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Information Literacy Standards for CUNY Students

Published November, 2010

The Library Information Literacy Advisory Council has put forward a set of information literacy learning goals and objectives for CUNY students to achieve by the time they have completed 60 credits. The purpose is to ensure that our efforts at information literacy fully articulate within CUNY. These learning objectives have been approved and endorsed by the CUNY University Librarian and the CUNY Council of Chief Librarians, who agree to work with campus leaders, faculty and administrators to ensure that the learning objectives are met.

Learning Goals Summary

The Learning Goals for every CUNY student with 60 credits includes:

  1. How information in various formats is organized and how to locate it;
  2. How to define and refine a topic and how to search for information related to that topic;
  3. How to evaluate information and its sources;
  4. How to use information responsibly.

Learning Objectives Detail

The specific objectives/outcomes relating to each of these broad learning goals are described below.

How information in various formats is organized and how to locate it.

  1. Students will be able select and search the appropriate database or information source based on their specific information need.
  2. Students will use their understanding of where and how information originates.( i.e., information sources — government, news media, social networking sources, and the scholarly communication cycle) during the research process to guide their selection of relevant and appropriate sources.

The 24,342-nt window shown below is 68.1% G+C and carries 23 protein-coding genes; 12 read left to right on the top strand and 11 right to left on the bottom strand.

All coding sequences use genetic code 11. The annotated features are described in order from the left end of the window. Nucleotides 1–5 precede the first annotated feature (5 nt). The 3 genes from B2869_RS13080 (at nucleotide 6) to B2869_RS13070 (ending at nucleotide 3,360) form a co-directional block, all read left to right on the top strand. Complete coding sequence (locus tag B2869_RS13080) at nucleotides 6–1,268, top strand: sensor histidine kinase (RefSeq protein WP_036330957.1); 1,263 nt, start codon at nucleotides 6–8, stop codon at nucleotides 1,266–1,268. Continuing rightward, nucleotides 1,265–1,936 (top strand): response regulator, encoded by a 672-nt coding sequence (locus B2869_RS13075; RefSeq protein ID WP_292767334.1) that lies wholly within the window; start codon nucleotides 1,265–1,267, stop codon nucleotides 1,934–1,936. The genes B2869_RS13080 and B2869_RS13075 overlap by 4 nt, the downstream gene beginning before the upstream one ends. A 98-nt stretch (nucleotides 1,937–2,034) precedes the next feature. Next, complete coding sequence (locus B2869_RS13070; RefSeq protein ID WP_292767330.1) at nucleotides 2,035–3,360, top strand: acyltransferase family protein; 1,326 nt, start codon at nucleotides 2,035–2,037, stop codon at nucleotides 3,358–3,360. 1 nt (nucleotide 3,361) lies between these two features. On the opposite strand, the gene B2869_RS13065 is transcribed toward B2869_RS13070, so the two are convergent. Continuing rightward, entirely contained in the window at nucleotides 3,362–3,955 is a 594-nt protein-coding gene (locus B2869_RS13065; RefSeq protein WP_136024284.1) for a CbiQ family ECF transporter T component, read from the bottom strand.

3. Students will find and navigate appropriate resources in print and online. (Including the free Web, online library catalogs and subscription databases)
  4. Students will differentiate between scholarly, popular and trade publications and use the various types of literature appropriately.

How to define and refine a topic and how to search for information related to that topic.

  1. Students will translate research questions into search statements by identifying key vocabulary terms, concepts and synonyms.
  2. Students will determine whether a research topic is too broad or too narrow, given the guidelines for the assignment, and be proactive searchers by responding to results and revising or refining their searches.
  3. Students will formulate effective search statements using tools such as keywords, subject headings and Boolean operators.

How to evaluate information and its sources.

  1. Students will distinguish between types of information sources and demonstrate through their choices that not all information sources are appropriate for all purposes.
  2. Students will apply basic evaluation criteria to Web sites and demonstrate an understanding of why information found on Web sites needs careful evaluation.
  3. Students will critically evaluate information for usefulness, objectivity and bias, currency and authority and demonstrate the benefits of examining diverse opinions and points-of-view.

How to use information responsibly.

  1. Students will demonstrate their understanding of ethical, legal and social issues surrounding plagiarism, copyright and intellectual property and apply principles of academic integrity in their use of information.
  2. Students will identify the elements that go into a citation and create a correct citation using an online or print style manual for guidance.
  3. Students will quote, paraphrase and attribute ideas correctly.


Derived from the Council of Chief Librarians White Paper on Information Literacy (CUNY, April 2001).

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